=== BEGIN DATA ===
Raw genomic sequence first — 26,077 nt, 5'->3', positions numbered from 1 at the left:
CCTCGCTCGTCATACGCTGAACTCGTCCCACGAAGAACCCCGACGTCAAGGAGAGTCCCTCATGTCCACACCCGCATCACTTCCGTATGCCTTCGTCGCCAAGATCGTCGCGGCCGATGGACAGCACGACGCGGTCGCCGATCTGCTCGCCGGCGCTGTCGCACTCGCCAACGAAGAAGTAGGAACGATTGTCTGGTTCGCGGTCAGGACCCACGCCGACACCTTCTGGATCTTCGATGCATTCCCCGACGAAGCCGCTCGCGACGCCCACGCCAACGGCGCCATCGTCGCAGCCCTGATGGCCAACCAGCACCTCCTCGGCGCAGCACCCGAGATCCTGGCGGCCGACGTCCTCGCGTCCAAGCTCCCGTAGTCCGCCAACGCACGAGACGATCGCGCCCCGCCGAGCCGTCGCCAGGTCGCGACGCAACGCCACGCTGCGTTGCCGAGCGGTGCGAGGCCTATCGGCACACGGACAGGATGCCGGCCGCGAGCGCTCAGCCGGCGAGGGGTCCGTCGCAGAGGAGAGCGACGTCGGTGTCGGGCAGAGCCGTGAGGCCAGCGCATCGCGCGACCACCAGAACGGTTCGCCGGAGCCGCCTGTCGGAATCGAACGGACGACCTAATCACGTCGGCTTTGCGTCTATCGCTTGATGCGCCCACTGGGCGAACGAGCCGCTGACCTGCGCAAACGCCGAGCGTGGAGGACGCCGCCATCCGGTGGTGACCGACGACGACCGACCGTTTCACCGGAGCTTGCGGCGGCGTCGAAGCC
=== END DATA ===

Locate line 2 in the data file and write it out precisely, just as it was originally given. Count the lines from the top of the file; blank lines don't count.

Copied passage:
CCTCGCTCGTCATACGCTGAACTCGTCCCACGAAGAACCCCGACGTCAAGGAGAGTCCCTCATGTCCACACCCGCATCACTTCCGTATGCCTTCGTCGCCAAGATCGTCGCGGCCGATGGACAGCACGACGCGGTCGCCGATCTGCTCGCCGGCGCTGTCGCACTCGCCAACGAAGAAGTAGGAACGATTGTCTGGTTCGCGGTCAGGACCCACGCCGACACCTTCTGGATCTTCGATGCATTCCCCGACGAAGCCGCTCGCGACGCCCACGCCAACGGCGCCATCGTCGCAGCCCTGATGGCCAACCAGCACCTCCTCGGCGCAGCACCCGAGATCCTGGCGGCCGACGTCCTCGCGTCCAAGCTCCCGTAGTCCGCCAACGCACGAGACGATCGCGCCCCGCCGAGCCGTCGCCAGGTCGCGACGCAACGCCACGCTGCGTTGCCGAGCGGTGCGAGGCCTATCGGCACACGGACAGGATGCCGGCCGCGAGCGCTCAGCCGGCGAGGGGTCCGTCGCAGAGGAGAGCGACGTCGGTGTCGGGCAGAGCCGTGAGGCCAGCGCATCGCGCGACCACCAGAACGGTTCGCCGGAGCCGCCTGTCGGAATCGAACGGACGACCTAATCACGTCGGCTTTGCGTCTATCGCTTGATGCGCCCACTGGGCGAACGAGCCGCTGACCTGCGCAAACGCCGAGCGTGGAGGACGCCGCCATCCGGTGGTGACCGACGACGACCGACCGTTTCACCGGAGCTTGCGGCGGCGTCGAAGCC